Roy Keane would rip into Man Utd team-mates for giving ball away in training

Manchester United wouldn't have been anywhere near as successful at the start of the Premier League era if it wasn't for the standard setting of Roy Keane both in training and in matches.

The Red Devils won seven league titles and four FA Cup trophies between 1993 and 2005, as well as the Champions League triumph in 1999 that completed a memorable treble.

While Sir Alex Ferguson rightly receives the bulk of the plaudits for glory era at Old Trafford, the influence of captain Keane was a crucial ingredient in their relentless pursuit of glory.

Jonathan Greening, who made a total of 27 appearances for United between 1998 and 2001, has now discussed how Keane would behave away from the cameras in training.

Greening, speaking exclusively to Ladbrokes at its launch of the 5-A-Side Bet on Man United v Man City, said: "In terms of setting standards, the best trainer I played with at Manchester United has got to be Roy Keane.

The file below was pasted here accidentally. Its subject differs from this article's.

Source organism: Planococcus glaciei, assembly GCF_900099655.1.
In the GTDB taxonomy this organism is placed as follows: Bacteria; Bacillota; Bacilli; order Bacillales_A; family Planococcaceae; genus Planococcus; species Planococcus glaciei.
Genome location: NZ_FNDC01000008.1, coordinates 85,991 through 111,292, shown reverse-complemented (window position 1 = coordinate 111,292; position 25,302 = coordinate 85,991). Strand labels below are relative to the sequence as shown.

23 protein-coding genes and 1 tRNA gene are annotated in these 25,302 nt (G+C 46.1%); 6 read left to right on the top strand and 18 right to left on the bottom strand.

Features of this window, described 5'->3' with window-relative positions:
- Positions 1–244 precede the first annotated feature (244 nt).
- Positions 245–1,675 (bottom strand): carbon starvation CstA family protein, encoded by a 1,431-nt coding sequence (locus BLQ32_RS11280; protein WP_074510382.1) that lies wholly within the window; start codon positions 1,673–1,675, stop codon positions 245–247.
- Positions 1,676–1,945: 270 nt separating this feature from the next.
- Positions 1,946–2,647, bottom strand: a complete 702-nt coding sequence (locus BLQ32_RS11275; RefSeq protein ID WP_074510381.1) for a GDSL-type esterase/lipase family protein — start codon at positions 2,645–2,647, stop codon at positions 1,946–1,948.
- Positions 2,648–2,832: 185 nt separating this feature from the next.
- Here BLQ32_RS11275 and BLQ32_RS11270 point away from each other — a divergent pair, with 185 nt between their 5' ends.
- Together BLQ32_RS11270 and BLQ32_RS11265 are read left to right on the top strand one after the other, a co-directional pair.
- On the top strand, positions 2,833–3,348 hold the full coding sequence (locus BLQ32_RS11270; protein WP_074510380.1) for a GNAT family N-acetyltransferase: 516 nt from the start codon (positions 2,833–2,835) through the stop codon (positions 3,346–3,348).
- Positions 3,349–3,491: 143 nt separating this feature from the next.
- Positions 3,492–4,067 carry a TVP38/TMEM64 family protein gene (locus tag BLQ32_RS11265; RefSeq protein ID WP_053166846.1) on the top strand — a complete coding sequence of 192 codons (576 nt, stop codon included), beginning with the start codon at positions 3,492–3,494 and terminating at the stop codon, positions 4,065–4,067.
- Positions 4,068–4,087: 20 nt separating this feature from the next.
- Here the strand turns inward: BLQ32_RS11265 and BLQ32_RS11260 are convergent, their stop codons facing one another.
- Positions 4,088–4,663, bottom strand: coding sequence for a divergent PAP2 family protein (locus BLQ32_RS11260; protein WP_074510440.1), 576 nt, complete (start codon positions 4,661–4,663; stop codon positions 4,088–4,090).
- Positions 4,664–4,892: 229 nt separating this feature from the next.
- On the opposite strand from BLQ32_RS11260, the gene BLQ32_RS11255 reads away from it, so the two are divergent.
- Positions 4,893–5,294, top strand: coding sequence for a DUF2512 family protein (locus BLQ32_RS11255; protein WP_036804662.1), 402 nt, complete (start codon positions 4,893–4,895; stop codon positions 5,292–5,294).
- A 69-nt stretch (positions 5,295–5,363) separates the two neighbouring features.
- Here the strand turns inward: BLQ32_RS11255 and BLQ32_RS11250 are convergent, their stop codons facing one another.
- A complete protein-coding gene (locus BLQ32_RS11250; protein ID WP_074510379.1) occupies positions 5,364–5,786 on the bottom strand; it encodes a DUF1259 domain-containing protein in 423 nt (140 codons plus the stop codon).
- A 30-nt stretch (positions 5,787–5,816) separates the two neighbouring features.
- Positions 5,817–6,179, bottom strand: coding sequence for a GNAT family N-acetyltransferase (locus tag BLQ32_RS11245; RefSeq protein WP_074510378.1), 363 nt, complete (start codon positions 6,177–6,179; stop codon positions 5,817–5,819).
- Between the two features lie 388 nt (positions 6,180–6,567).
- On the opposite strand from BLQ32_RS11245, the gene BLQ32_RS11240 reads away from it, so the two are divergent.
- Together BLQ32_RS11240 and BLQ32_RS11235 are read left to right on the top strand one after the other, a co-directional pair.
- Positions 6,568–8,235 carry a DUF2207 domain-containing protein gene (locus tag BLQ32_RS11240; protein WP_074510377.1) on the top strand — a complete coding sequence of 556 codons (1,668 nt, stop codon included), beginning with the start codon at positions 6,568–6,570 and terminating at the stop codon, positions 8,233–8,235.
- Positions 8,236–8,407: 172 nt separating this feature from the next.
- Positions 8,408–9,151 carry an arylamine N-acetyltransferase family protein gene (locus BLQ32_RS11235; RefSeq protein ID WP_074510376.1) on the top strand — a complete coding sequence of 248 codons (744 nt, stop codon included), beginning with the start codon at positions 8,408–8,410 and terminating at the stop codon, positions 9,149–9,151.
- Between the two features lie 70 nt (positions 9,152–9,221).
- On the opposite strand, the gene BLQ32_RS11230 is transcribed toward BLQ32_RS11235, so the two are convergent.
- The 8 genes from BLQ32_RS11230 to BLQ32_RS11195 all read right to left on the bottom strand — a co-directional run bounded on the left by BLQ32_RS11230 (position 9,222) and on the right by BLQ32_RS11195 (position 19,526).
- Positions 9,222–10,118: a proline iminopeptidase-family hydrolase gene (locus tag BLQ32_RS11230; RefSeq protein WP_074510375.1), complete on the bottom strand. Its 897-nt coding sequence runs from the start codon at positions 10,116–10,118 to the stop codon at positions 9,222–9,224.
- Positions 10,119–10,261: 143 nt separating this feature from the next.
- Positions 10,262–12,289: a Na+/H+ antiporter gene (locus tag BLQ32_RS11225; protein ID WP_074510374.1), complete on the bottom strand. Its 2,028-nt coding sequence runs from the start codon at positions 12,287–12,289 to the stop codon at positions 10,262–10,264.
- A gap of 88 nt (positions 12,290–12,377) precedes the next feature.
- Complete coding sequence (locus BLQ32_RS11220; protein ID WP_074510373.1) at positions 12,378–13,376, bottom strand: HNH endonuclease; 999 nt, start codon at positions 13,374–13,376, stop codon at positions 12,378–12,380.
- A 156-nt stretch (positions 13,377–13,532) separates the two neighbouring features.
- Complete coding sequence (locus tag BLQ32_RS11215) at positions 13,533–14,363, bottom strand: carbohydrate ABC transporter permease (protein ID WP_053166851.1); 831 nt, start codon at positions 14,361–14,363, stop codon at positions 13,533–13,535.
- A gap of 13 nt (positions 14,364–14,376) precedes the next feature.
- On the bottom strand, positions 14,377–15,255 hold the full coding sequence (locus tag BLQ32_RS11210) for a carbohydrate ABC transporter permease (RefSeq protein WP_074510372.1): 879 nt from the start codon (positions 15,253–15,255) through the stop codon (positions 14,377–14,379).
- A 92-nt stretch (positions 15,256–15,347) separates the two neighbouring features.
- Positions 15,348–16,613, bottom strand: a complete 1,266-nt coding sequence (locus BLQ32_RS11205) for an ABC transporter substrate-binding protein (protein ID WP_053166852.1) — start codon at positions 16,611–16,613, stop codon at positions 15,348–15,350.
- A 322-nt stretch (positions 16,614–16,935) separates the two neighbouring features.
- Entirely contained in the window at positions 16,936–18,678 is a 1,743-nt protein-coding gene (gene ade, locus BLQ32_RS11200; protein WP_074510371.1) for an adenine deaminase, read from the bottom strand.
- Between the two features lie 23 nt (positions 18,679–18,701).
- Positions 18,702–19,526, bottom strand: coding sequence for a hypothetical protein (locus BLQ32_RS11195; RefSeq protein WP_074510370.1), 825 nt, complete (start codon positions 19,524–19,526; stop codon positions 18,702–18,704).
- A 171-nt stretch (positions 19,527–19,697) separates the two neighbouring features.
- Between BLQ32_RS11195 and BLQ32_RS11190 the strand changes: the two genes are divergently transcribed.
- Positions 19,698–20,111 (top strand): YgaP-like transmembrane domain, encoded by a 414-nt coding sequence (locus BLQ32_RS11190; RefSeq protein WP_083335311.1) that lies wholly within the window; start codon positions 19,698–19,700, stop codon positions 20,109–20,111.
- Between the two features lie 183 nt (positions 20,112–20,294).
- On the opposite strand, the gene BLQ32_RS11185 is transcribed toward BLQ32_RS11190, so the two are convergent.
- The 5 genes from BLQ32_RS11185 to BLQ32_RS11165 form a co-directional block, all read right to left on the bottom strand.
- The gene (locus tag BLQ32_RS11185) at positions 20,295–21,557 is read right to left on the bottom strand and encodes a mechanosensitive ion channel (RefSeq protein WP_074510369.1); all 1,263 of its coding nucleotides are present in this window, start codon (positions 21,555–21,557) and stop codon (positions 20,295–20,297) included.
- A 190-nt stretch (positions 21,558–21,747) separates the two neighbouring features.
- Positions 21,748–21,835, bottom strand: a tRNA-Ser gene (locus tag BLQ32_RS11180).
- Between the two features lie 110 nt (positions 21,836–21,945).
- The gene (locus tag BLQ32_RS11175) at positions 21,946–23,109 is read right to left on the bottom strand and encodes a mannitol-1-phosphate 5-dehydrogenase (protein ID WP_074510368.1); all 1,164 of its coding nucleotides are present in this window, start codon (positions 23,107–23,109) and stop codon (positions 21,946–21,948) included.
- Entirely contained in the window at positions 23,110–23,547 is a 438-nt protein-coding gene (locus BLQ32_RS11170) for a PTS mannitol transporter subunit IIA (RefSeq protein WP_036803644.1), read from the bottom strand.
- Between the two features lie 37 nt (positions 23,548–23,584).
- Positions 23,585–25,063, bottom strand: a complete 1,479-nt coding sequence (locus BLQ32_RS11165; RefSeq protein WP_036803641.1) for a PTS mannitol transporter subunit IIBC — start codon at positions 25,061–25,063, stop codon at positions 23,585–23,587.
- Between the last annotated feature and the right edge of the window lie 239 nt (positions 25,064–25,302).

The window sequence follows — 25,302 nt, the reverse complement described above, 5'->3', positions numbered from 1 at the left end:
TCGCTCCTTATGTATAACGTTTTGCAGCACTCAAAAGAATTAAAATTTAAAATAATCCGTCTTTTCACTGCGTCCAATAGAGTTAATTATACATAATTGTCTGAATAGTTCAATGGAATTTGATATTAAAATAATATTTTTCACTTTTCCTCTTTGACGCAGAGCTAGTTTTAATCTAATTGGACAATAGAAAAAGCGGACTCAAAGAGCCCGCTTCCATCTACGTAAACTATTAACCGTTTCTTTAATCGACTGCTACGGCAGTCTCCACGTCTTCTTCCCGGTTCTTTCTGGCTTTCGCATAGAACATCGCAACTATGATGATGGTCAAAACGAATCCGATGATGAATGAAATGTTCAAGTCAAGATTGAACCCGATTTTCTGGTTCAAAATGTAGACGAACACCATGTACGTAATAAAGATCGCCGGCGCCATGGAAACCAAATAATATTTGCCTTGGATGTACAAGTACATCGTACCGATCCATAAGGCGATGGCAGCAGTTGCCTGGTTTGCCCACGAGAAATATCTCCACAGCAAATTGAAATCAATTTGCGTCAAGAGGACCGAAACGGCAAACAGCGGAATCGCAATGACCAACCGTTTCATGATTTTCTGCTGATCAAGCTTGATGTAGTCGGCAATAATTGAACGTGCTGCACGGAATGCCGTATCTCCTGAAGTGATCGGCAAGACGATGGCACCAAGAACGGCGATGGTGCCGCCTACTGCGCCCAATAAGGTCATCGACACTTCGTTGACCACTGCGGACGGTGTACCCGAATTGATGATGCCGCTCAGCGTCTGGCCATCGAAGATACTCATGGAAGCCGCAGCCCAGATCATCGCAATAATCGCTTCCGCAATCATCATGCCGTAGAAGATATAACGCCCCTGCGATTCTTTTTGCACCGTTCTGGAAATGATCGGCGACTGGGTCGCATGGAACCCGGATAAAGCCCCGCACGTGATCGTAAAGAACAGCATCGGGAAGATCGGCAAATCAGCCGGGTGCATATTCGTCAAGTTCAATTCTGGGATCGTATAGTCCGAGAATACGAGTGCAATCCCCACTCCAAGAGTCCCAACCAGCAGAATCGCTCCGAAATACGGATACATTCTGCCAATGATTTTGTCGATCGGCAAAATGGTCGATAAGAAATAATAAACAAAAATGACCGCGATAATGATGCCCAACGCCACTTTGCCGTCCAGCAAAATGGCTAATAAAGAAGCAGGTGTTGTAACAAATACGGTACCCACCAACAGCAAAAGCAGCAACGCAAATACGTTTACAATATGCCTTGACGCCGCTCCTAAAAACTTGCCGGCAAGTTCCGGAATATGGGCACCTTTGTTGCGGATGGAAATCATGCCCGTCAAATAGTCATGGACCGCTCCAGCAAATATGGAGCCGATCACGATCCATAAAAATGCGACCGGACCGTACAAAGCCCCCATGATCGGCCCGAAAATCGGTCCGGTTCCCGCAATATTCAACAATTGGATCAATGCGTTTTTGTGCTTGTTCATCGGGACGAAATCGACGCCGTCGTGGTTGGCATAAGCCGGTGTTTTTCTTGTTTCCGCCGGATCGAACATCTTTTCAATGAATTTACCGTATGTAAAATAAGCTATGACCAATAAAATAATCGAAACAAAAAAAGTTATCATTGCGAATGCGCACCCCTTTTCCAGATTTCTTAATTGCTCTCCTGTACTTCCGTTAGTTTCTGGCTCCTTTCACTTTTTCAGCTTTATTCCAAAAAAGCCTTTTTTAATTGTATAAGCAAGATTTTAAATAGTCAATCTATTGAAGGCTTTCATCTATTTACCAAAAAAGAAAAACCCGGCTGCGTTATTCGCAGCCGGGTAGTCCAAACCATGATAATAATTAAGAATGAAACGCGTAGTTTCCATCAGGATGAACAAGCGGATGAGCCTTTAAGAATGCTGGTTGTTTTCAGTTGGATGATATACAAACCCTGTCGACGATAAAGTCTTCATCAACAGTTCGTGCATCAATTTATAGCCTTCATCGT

"He demanded the highest, highest quality in every training session, so that's not giving the ball away in rondos, not giving the ball away in possession.

"Without Roy Keane in that squad, Manchester United don't win as many trophies as they did.

"He demanded excellence in every session. You could not give the ball away in training with him; if I gave it away, he would absolutely rip into me. You had to be on your A game in every single session."

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Keane was not one to accept anything other than maximum effort from his team-mates as he tried to bring more silverware to the club, something he echos in his punditry role.

The former Republic of Ireland international has vocally criticised the likes of Harry Maguire and Aaron Wan-Bissaka in recent weeks, having also detailed his desire to get back into management.

After a fine start to life at Sunderland during which he led them back into the Premier League, he left the club in 2008 before a tricky spell with Ipswich Town which ended in 2011.

Speaking on The Overlap with Gary Neville, he said: “When I went into management, Sunderland were second-bottom of the Championship.

“Sunderland was a great club for me. I could have done better at Ipswich, but there were plusses at Ipswich.

“I think there’s something in there where I could be a good manager. That’s what’s kinda pulling at me to go back in.”

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